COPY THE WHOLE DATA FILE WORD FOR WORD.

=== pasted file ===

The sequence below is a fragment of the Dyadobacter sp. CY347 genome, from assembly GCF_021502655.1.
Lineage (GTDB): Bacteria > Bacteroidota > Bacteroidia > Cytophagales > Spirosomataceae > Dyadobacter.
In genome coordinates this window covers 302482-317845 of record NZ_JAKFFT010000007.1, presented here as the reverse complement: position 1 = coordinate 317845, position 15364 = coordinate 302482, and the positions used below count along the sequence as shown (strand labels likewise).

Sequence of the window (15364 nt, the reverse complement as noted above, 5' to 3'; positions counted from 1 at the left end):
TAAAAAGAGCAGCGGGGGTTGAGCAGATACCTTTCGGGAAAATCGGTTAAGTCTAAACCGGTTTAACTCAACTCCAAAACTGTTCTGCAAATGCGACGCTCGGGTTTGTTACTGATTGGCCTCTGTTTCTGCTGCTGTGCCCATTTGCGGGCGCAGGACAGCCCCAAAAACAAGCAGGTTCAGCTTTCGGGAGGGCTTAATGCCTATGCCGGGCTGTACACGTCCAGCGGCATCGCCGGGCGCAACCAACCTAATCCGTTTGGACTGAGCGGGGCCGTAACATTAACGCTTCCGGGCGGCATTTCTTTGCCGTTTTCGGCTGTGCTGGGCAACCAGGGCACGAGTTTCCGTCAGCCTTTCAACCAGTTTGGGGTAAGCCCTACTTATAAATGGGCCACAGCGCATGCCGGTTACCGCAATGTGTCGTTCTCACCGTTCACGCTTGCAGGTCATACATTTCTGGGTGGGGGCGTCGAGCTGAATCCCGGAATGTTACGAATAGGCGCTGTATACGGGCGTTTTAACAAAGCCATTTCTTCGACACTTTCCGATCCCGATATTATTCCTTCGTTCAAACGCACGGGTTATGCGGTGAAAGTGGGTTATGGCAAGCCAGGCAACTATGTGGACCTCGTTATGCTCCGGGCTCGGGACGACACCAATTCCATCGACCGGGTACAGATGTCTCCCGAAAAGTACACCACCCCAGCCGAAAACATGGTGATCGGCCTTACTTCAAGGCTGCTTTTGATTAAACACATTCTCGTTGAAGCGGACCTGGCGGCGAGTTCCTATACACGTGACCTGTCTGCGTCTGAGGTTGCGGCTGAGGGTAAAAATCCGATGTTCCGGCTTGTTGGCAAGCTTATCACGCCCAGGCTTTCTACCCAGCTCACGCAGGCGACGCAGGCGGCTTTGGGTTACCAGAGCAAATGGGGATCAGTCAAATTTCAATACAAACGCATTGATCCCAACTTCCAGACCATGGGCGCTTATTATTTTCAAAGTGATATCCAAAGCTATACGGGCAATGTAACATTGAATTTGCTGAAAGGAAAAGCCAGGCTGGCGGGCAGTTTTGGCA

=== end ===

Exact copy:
The sequence below is a fragment of the Dyadobacter sp. CY347 genome, from assembly GCF_021502655.1.
Lineage (GTDB): Bacteria > Bacteroidota > Bacteroidia > Cytophagales > Spirosomataceae > Dyadobacter.
In genome coordinates this window covers 302482-317845 of record NZ_JAKFFT010000007.1, presented here as the reverse complement: position 1 = coordinate 317845, position 15364 = coordinate 302482, and the positions used below count along the sequence as shown (strand labels likewise).

Sequence of the window (15364 nt, the reverse complement as noted above, 5' to 3'; positions counted from 1 at the left end):
TAAAAAGAGCAGCGGGGGTTGAGCAGATACCTTTCGGGAAAATCGGTTAAGTCTAAACCGGTTTAACTCAACTCCAAAACTGTTCTGCAAATGCGACGCTCGGGTTTGTTACTGATTGGCCTCTGTTTCTGCTGCTGTGCCCATTTGCGGGCGCAGGACAGCCCCAAAAACAAGCAGGTTCAGCTTTCGGGAGGGCTTAATGCCTATGCCGGGCTGTACACGTCCAGCGGCATCGCCGGGCGCAACCAACCTAATCCGTTTGGACTGAGCGGGGCCGTAACATTAACGCTTCCGGGCGGCATTTCTTTGCCGTTTTCGGCTGTGCTGGGCAACCAGGGCACGAGTTTCCGTCAGCCTTTCAACCAGTTTGGGGTAAGCCCTACTTATAAATGGGCCACAGCGCATGCCGGTTACCGCAATGTGTCGTTCTCACCGTTCACGCTTGCAGGTCATACATTTCTGGGTGGGGGCGTCGAGCTGAATCCCGGAATGTTACGAATAGGCGCTGTATACGGGCGTTTTAACAAAGCCATTTCTTCGACACTTTCCGATCCCGATATTATTCCTTCGTTCAAACGCACGGGTTATGCGGTGAAAGTGGGTTATGGCAAGCCAGGCAACTATGTGGACCTCGTTATGCTCCGGGCTCGGGACGACACCAATTCCATCGACCGGGTACAGATGTCTCCCGAAAAGTACACCACCCCAGCCGAAAACATGGTGATCGGCCTTACTTCAAGGCTGCTTTTGATTAAACACATTCTCGTTGAAGCGGACCTGGCGGCGAGTTCCTATACACGTGACCTGTCTGCGTCTGAGGTTGCGGCTGAGGGTAAAAATCCGATGTTCCGGCTTGTTGGCAAGCTTATCACGCCCAGGCTTTCTACCCAGCTCACGCAGGCGACGCAGGCGGCTTTGGGTTACCAGAGCAAATGGGGATCAGTCAAATTTCAATACAAACGCATTGATCCCAACTTCCAGACCATGGGCGCTTATTATTTTCAAAGTGATATCCAAAGCTATACGGGCAATGTAACATTGAATTTGCTGAAAGGAAAAGCCAGGCTGGCGGGCAGTTTTGGCA